Singapore willing to pay for historic meeting, says defense minister
The world's attention has shifted to Singapore, after U.S. President Donald Trump announced his meeting with DPRK leader Kim Jong-un was back on track and city -state is making preparations for the historic summit, with hotel rooms reportedly being booked and police preparing to lock down the city.
Top hotels in Singapore rumored as possible Trump-Kim summit venues, including the five-star Shangri-La Hotel, are almost fully booked, the Global Times reporter learned on Sunday.
Shangri-La has been the first choice for Singapore for international conferences with its excellent security and experience. The annual security summit, Shangri-La Dialogue, is held in the hotel, Shawn Ho, associate research fellow at Nanyang Technological University's Institute of Defense and Strategic Studies, told the Global Times.
The Global Times reporter noticed on Sunday that Shangri-La has tightened security checks on cars and people, and some nearby streets to the hotel were closed for the Shangri-La Dialogue, which was held over the weekend. Security staff and the hotel refused to say whether the security checks would spill over to June 12.
Media have not only booked rooms in hotels rumored to be Trump-Kim summit venues but also camped out at hotels where U.S. and North Korean officials are staying in Singapore for preparatory meetings, the Global Times reporter learned on Sunday.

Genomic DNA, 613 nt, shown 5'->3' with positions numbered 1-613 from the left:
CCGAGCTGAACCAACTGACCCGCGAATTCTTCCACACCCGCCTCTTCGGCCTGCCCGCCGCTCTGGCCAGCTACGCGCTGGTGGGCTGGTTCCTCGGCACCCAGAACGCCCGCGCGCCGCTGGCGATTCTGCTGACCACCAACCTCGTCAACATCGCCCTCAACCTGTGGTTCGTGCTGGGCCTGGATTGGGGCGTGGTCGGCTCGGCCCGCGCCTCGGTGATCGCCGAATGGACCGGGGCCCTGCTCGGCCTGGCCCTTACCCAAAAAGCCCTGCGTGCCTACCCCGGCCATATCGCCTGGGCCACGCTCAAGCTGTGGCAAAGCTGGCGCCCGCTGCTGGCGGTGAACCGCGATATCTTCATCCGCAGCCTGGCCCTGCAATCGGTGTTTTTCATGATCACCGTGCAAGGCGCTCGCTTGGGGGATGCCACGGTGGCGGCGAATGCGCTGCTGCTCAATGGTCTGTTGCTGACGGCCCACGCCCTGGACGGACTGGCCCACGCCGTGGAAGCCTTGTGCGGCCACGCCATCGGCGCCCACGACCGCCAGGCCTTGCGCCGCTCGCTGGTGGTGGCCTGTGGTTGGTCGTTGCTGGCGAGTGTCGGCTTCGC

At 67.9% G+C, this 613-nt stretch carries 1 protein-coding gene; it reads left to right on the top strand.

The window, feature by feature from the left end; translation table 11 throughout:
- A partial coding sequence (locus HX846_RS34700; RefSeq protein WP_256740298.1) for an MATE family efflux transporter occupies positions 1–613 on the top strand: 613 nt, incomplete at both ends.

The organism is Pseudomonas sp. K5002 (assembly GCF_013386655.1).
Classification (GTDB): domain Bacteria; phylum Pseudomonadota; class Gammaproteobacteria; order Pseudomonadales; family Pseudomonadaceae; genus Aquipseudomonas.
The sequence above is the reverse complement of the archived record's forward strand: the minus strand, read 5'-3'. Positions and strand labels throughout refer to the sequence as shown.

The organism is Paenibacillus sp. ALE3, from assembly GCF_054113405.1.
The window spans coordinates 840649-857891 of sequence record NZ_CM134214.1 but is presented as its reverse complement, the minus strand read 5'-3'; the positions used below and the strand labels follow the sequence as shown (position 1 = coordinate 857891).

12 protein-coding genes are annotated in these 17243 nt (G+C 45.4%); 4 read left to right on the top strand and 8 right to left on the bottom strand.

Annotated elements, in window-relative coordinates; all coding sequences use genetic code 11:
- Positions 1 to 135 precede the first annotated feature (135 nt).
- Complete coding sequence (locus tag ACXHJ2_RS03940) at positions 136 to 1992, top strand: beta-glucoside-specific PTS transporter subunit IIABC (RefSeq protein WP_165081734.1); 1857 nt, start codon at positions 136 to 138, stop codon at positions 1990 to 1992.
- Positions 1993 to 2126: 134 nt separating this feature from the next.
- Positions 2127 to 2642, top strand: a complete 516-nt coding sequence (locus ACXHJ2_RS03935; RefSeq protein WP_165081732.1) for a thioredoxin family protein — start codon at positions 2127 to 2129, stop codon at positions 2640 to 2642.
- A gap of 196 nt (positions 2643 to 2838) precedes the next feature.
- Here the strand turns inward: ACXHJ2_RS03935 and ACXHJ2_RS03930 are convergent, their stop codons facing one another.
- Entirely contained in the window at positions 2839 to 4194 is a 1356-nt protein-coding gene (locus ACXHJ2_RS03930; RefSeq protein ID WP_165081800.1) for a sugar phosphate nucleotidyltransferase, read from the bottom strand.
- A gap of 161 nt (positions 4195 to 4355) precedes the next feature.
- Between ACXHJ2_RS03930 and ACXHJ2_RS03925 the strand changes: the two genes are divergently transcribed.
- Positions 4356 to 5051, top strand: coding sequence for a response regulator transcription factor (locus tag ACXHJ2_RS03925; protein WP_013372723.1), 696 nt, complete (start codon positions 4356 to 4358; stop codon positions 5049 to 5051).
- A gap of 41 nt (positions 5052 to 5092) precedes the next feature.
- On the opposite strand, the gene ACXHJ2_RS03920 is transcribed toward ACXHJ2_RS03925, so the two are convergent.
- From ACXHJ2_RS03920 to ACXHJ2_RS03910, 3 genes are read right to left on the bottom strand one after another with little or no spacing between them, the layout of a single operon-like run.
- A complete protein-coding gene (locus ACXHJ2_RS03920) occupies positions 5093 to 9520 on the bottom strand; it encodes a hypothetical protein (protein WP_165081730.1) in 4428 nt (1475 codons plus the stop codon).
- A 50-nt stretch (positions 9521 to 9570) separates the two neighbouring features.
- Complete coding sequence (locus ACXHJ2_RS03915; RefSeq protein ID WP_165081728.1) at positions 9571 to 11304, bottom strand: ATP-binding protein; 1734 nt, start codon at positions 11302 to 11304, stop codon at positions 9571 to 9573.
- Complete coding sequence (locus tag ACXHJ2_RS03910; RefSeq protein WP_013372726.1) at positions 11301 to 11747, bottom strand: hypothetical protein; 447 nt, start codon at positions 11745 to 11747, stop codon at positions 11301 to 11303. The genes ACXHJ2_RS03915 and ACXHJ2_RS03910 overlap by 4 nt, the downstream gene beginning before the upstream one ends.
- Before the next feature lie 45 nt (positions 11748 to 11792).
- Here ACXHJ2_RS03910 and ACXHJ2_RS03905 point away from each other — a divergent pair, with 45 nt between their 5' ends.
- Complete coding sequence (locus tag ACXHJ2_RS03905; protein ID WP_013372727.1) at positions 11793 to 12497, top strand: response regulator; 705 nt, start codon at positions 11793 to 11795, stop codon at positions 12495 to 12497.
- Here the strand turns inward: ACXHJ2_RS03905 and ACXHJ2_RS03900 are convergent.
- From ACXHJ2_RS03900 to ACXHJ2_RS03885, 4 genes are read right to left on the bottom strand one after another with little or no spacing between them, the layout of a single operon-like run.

Reporters gathered at the upscale Fullerton Hotel to get a glimpse of Kim Chang-son, a senior official at the State Affairs Commission of DPRK, who is in Singapore to lay the groundwork for the summit with the U.S. delegation.
Huge U.S. and North Korean delegations and their security detail are expected. But they are likely to pale in comparison to media set to swarm into the tropical city-state, AFP reported.
In response to whether Singapore will be shouldering the bill for the Summit, which is scheduled for June 12, Singapore Defense Minister Ng Eng Hen said that "it is a cost that we're willing to bear to play a small part in this historic meeting," Reuters reported.
The Washington Post reported earlier that some unresolved logistical issues included who would pay for the hotel bills of Kim, whose economy has been squeezed by a series of UN and unilateral sanctions over its nuclear and ballistic missile programs.
Trump announced on Friday that the talks were back on after he received a letter from Kim, hand-carried to the White House by Kim's top envoy, Kim Yong-chol, CNN reported.
"The Korean Peninsula was stuck in a vicious circle - the U.S. maintains military pressure and imposes sanctions and DPRK proceeded with its nuclear tests. But the situation has changed and there is little chance to return to the past," Zhao Xiaozhuo, a research fellow at the People's Liberation Army's (PLA) Academy of Military Sciences, told the Global Times on Sunday.
Zhao said that ties between DPRK and the U.S. may improve if the former agrees to denuclearization and the latter offers economic assistance, or their confrontations may escalate.
"Considering Trump's unpredictability, the possibility of escalating tensions can never be erased," Zhao said.
Some Singapore residents said they are concerned by the inconvenience to be caused by the sudden influx of media and diplomats, but others seemed indifferent to the event. "I know nothing about the summit. I don't care about it," Isabella Chen, a 27-year-old Singapore resident, said.